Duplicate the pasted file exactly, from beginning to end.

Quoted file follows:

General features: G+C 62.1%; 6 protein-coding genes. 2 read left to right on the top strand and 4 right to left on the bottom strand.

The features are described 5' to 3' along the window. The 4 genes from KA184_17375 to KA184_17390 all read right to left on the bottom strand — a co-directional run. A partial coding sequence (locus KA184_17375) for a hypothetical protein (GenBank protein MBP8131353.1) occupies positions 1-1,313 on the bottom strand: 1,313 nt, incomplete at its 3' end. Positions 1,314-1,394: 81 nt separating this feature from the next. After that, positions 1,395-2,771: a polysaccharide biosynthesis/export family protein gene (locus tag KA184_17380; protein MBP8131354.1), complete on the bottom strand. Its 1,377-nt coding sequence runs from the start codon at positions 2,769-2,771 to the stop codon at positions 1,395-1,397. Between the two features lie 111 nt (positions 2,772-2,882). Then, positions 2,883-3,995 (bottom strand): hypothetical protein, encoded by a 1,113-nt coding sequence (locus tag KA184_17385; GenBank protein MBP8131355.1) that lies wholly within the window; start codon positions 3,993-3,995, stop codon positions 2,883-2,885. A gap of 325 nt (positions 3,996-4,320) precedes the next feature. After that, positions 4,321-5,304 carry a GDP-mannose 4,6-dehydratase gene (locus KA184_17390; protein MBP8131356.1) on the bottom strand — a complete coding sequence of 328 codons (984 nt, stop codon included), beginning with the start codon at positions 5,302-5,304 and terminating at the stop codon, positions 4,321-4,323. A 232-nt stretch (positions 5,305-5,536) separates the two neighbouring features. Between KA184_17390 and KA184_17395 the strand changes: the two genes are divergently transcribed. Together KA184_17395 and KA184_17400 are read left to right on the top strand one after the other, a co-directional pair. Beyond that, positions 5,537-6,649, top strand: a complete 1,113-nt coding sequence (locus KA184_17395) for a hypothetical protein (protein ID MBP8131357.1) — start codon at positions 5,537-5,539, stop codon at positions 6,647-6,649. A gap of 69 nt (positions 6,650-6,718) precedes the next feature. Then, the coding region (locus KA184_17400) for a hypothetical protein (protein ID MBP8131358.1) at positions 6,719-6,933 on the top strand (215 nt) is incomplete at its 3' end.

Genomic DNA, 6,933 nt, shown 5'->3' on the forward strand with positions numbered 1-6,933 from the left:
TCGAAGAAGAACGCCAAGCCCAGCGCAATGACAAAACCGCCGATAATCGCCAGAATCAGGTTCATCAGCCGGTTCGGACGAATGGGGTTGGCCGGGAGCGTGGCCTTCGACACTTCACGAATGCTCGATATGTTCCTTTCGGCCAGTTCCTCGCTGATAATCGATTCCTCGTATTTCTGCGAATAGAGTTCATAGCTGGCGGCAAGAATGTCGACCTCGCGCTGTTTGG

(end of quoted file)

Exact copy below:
General features: G+C 62.1%; 6 protein-coding genes. 2 read left to right on the top strand and 4 right to left on the bottom strand.

The features are described 5' to 3' along the window. The 4 genes from KA184_17375 to KA184_17390 all read right to left on the bottom strand — a co-directional run. A partial coding sequence (locus KA184_17375) for a hypothetical protein (GenBank protein MBP8131353.1) occupies positions 1-1,313 on the bottom strand: 1,313 nt, incomplete at its 3' end. Positions 1,314-1,394: 81 nt separating this feature from the next. After that, positions 1,395-2,771: a polysaccharide biosynthesis/export family protein gene (locus tag KA184_17380; protein MBP8131354.1), complete on the bottom strand. Its 1,377-nt coding sequence runs from the start codon at positions 2,769-2,771 to the stop codon at positions 1,395-1,397. Between the two features lie 111 nt (positions 2,772-2,882). Then, positions 2,883-3,995 (bottom strand): hypothetical protein, encoded by a 1,113-nt coding sequence (locus tag KA184_17385; GenBank protein MBP8131355.1) that lies wholly within the window; start codon positions 3,993-3,995, stop codon positions 2,883-2,885. A gap of 325 nt (positions 3,996-4,320) precedes the next feature. After that, positions 4,321-5,304 carry a GDP-mannose 4,6-dehydratase gene (locus KA184_17390; protein MBP8131356.1) on the bottom strand — a complete coding sequence of 328 codons (984 nt, stop codon included), beginning with the start codon at positions 5,302-5,304 and terminating at the stop codon, positions 4,321-4,323. A 232-nt stretch (positions 5,305-5,536) separates the two neighbouring features. Between KA184_17390 and KA184_17395 the strand changes: the two genes are divergently transcribed. Together KA184_17395 and KA184_17400 are read left to right on the top strand one after the other, a co-directional pair. Beyond that, positions 5,537-6,649, top strand: a complete 1,113-nt coding sequence (locus KA184_17395) for a hypothetical protein (protein ID MBP8131357.1) — start codon at positions 5,537-5,539, stop codon at positions 6,647-6,649. A gap of 69 nt (positions 6,650-6,718) precedes the next feature. Then, the coding region (locus KA184_17400) for a hypothetical protein (protein ID MBP8131358.1) at positions 6,719-6,933 on the top strand (215 nt) is incomplete at its 3' end.

Genomic DNA, 6,933 nt, shown 5'->3' on the forward strand with positions numbered 1-6,933 from the left:
TCGAAGAAGAACGCCAAGCCCAGCGCAATGACAAAACCGCCGATAATCGCCAGAATCAGGTTCATCAGCCGGTTCGGACGAATGGGGTTGGCCGGGAGCGTGGCCTTCGACACTTCACGAATGCTCGATATGTTCCTTTCGGCCAGTTCCTCGCTGATAATCGATTCCTCGTATTTCTGCGAATAGAGTTCATAGCTGGCGGCAAGAATGTCGACCTCGCGCTGTTTGG